In part one (GM October, 2006) of this two-part series, Drs Nishi Gupta, Heather Payne, Omar Al Salihi and David Gillatt discuss the structure of a multidisciplinary approach and some of the new management tools available to provide the best treatment for patients with prostate cancer. They conclude the series by discussing best clinical management.
First published November 2006, updated August 2021
- Prostate cancer is a common malignancy but one which can range from slow growing to highly aggressive.
- Prostate cancer is divided into localised, locally advanced (non-metastatic) and advanced (metastatic) stages (depending on the extent of the primary disease, and the presence of nodal and/or metastatic spread) at diagnosis.
- Localised prostate cancer has several treatment options available, depending on other risk factors (Gleason Grade and PSA).
- Treatment strategies should always be discussed in a MDM and therapy tailored according to patient characteristics and preference.
There are now over 30,000 new cases of prostate cancer diagnosed per year in the UK and it accounts for one in five of all new male cancers1. It is largely a malignancy of the older population with incidence rates rising sharply with age; for men aged 65–69 the incidence rate per 100,000 men is 449, by age 75–79 it is 757 and the rate increases to 970 by 85 or more years1.
Though the incidence of prostate cancer has risen in the last 20 years, the mortality has remained relatively stable. An increasing use of prostate-specific antigen (PSA) screening and advances in diagnostic techniques have led to prostate cancer being diagnosed at progressively earlier stages, resulting in a lower risk of death in the majority of cases. However, the mortality rate for prostate cancer stands at 10,000 men per year in the UK2 and is the second most common cause of cancer-related death for men, accounting for 14 per cent. The challenge is to identify and treat patients most at risk of dying from prostate cancer, as opposed to those who have less aggressive disease and will die with their prostate cancer – not from it.
Diagnostic tests and staging
The investigations for the diagnosis and staging of prostate cancer are:
- digital rectal examination (DRE) to determine local involvement of the disease, including any extracapsular spread or seminal vesicle involvement;
- PSA, which is influenced by age, prostatitis, acute urinary retention and benign prostatic hypertrophy;
- transrectal ultrasound (TRUS) with needle biopsy, preferably to obtain six to eight4 systematic core biopsies as a representative sample of the prostate gland, which should be histologically analysed using the Gleason Grading System (Table 1).
Prostate cancer can be further staged with a bone scan and CT/MRI scan of the pelvis in order to determine any evidence of nodal or distant metastases. The most widely used staging system for prostate cancer is the TNM (tumour, nodes and metastasis) definition devised by the American Joint Committee on Cancer (AJCC) and the International Union Against Cancer5 revised in 2002 (Table 2). Prostate cancer can be divided into three groups:
- localised (confined to prostate, ie, T1/T2 N0);
- locally advanced (extracapsular spread or nodal disease, ie, T1/T2/N+ or T3/T4N0/N+);
- advanced (metastatic, ie, any T/N M1).
Localised cancer can be further stratified into three risk groups (low, intermediate and high risk) according to the three main criteria at diagnosis: Gleason grade, pre-treatment PSA and TNM stage. These three parameters are established prognostic factors used to predict the risk of microscopic metastases and of PSA relapse after treatment6.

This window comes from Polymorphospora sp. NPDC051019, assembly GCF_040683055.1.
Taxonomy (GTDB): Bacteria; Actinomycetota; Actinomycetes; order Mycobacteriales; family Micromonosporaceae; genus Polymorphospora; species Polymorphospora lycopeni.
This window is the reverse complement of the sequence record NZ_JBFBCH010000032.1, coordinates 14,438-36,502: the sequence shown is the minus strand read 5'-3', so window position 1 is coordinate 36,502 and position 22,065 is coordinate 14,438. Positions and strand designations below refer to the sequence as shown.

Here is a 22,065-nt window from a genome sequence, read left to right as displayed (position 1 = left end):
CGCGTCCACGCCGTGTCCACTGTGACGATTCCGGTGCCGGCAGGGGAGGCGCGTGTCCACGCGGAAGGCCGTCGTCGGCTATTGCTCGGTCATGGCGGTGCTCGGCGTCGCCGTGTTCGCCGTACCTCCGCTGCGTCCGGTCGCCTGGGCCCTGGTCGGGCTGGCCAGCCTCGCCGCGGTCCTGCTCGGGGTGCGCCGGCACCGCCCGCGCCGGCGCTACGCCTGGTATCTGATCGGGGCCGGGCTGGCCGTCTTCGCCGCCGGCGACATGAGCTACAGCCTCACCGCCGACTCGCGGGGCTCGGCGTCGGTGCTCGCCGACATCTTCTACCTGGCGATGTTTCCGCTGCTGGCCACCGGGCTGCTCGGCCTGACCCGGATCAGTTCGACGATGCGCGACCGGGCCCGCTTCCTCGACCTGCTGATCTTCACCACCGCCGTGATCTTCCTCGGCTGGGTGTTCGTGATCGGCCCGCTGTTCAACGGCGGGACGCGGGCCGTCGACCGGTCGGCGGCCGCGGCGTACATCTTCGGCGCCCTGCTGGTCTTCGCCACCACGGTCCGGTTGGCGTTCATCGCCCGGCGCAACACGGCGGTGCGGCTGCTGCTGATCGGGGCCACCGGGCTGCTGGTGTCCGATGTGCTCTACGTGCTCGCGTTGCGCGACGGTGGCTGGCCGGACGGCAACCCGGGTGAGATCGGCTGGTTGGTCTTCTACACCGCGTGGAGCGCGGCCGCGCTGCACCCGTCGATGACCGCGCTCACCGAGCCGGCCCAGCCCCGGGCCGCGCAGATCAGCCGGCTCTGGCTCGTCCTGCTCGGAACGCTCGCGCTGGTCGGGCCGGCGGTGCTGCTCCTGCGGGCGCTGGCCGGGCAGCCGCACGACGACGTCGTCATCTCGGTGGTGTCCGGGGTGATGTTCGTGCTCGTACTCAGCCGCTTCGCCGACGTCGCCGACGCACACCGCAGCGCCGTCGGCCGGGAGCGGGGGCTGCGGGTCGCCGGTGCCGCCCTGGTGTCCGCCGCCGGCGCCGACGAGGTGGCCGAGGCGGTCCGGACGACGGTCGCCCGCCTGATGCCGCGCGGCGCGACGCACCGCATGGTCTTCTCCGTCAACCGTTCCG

Table 1. Gleason grade scoring3
Prostate cancer biopsy is analysed according to:
- degree of glandular differentiation
- relationship of glands to stroma
- graded one to five (one = well differentiated; five = poorly differentiated
- the two most commonly occurring grades summed up to give total Gleason score (minimum two; maximum 10).
Multidisciplinary meeting (MDM)
Once a diagnosis of prostate cancer has been made and the relevant staging investigations performed, the case should be discussed within a MDM consisting of a urological surgeon, clinical and medical oncologist, radiologist, histopathologist and specialist nurses to provide an integrated care approach for each patient. The function of the MDM is to recommend treatment options for patients after considering prostate cancer factors such as extent of disease, overall prognosis, patient factors (including co-morbidity, type and severity of symptoms, sexual function and lifestyle) and treatment side effects – in particular, impotence. It is fundamental that patient preference should be discussed by the MDM to ensure he can participate fully in the treatment decision. The MDM can highlight any patient suitable for participation in ongoing clinical trials, facilitate audit and initiate further research projects.
Table 2. TNM definition of prostate cancer5
Primary Tumour (T)
TX: Primary tumour cannot be assessed
T0: No evidence of primary tumour
T1: Clinically inapparent tumour not palpable nor visible by imaging:
T1: Clinically inapparent tumour not palpable nor visible by imaging
T1a: Tumour incidental histological finding in ≤five per cent of tissue resected
T1b: Tumour incidental histological finding in >five per cent of tissue resected
T1c: Tumour identified by needle biopsy (e.g., because of elevated PSA)
T2: Tumour confined within prostate
T2a: Tumour involves 50 per cent of ≤1 lobe or less
T2b: Tumour involves >50 per cent of one lobe but not both
T2c: Tumour involves both lobes
T3: Tumour extends through the prostate capsule
T3a: Extracapsular extension (unilateral)
T3b: Extracapsular extension (bilateral)
T3c: Tumour invades seminal vesicle(s)
T4: Tumour is fixed or invades adjacent structures other than seminal vesicles
T4a: Tumour invades external sphincter and/or bladder neck and/or rectum
T4b: Tumour invades levator muscles and/or is fixed to pelvic side wall
Regional lymph nodes (N)
NX: Regional lymph nodes were not assessed